Friday, April 8, 2011

Facing my fears

Talking through fears works for Reace and her son
Do you have a fear? I do. It’s heights. If I’m getting on a plane, I have to plan a couple of weeks in advance and listen to a set of “Fear of Flying” lessons I have on my phone. I understand the physics of flying, but it still makes my heart pound to think of a giant, heavy object up in the air. Roller coasters? I’ll get on them, but my eyes will be closed the entire time. At least with a roller coaster you’re only up high for a few seconds.

Now that my children are more aware of how I react to things, I have to be more careful about how I deal with my fears. I don’t want my kids to have the same fears I do. I want them to be able to plan trips without dreading the flight. I want them to view flying with the same sense of adventure my husband has. I don’t want my kids to be fearful of heights like I am.

My son is scared of very loud noises. I understand the fear—it’s the kind that paralyzes you when you are in the midst of the situation. During a recent loud storm, my son climbed into our bed, scared. As he snuggled into the sheets, I talked him through a series of questions that help me. “What are you afraid is going to happen?” “If it happens, what will you do?” “Where is a safe place if you need to move quickly?” “How real is the danger? (How close is the lightning?)” “What can I do to talk myself through this?”

I don’t know if my son actually understood what I was doing, but he calmed down and fell asleep. My goal was to make him think this through—yes, we are scared. But we do have some things we can control. What are they?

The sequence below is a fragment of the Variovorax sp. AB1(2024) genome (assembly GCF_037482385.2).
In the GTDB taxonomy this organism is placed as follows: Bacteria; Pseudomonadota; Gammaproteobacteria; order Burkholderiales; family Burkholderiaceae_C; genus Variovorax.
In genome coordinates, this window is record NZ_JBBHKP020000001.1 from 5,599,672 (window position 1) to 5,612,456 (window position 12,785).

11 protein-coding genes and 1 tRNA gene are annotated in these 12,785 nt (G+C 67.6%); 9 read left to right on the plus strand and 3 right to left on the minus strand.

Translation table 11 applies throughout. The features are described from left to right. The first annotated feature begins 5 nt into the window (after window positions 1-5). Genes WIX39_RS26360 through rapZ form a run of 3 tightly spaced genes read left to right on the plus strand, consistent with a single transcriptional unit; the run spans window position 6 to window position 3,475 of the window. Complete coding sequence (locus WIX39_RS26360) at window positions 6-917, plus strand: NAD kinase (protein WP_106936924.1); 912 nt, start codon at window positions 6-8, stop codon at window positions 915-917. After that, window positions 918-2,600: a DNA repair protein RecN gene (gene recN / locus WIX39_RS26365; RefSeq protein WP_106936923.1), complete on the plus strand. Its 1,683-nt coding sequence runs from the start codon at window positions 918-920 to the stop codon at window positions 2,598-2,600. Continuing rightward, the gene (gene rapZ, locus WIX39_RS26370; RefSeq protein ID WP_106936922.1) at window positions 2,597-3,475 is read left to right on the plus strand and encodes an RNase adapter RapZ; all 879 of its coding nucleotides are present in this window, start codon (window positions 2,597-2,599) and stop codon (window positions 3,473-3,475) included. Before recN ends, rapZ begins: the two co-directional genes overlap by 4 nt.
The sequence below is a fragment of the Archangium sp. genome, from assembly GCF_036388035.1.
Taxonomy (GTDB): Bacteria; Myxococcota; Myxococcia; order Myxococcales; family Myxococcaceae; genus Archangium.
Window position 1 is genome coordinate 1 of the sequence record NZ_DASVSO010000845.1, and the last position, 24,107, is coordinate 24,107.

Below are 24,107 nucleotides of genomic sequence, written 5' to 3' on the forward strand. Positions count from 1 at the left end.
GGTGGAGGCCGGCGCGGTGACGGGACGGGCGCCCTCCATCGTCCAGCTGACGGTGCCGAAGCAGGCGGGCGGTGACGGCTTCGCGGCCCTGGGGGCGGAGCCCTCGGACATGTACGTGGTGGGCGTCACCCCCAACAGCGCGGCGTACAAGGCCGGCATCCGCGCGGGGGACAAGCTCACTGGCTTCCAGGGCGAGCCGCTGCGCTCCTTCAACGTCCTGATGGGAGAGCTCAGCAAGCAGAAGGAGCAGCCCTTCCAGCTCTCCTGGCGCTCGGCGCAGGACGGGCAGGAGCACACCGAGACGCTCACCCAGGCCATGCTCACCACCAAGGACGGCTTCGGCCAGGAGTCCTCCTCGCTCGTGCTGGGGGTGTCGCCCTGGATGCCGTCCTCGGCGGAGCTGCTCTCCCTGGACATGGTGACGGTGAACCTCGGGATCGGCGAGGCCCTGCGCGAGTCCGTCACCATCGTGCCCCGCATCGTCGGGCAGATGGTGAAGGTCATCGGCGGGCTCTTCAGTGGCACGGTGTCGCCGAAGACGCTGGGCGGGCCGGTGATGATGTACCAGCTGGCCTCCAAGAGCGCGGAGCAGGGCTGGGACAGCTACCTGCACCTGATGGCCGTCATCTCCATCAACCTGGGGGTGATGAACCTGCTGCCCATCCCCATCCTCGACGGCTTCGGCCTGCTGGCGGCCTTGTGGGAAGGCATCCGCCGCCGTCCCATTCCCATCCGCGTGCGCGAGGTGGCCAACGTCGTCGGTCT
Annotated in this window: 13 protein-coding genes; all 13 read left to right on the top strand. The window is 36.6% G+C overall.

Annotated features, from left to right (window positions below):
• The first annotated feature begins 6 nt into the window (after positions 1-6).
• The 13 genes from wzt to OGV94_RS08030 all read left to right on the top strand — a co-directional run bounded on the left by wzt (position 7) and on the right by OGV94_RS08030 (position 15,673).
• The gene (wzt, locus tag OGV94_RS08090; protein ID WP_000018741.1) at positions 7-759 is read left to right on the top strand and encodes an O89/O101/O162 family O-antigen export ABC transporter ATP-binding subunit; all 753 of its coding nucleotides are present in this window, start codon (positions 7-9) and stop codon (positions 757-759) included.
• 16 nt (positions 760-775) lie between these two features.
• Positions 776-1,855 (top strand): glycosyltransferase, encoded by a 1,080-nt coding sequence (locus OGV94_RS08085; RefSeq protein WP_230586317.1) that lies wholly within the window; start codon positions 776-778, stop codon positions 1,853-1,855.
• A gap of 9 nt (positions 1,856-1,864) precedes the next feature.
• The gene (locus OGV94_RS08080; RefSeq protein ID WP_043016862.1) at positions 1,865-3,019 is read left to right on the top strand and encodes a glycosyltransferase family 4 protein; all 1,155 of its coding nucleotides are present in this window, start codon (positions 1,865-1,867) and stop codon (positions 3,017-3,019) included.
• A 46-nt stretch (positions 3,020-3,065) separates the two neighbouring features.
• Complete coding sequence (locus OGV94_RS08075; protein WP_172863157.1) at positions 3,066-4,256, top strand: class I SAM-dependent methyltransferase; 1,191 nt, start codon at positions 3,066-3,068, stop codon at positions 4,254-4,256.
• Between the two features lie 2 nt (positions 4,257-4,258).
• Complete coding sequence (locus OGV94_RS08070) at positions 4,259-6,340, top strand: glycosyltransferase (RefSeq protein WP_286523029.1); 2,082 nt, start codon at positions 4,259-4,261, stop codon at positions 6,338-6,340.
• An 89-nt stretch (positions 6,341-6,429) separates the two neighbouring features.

For me, the fear of heights doesn’t seem to be going away any time soon. But in the meantime, I ride the coasters with my eyes closed and do what I need to do to get through a flight.

Maybe the lesson here is not that there’s nothing to be afraid of. It’s that we all have fears and need to find ways to cope with them and not let the fears dominate our lives. Sometimes we have to close our eyes, take a deep breath and try to enjoy the ride.

Reace Alvarenga-Smith is a Public Relations Manager for Texas Health Resources and Mom of two.

1 comment:

  1. Didn't acknowledging that you have fears make you more understanding when your child says they have a fear. Drives me nuts when I hear someone say - oh no- your not afraid just do it... If the body language, and the eyes, and the words all say I AM is so important to listen, ask WHAT makes them afraid, and talk- but never dismiss..fear is real, and until I had my first real fear..I was in the 'get over it and just do it' crowd...Great article!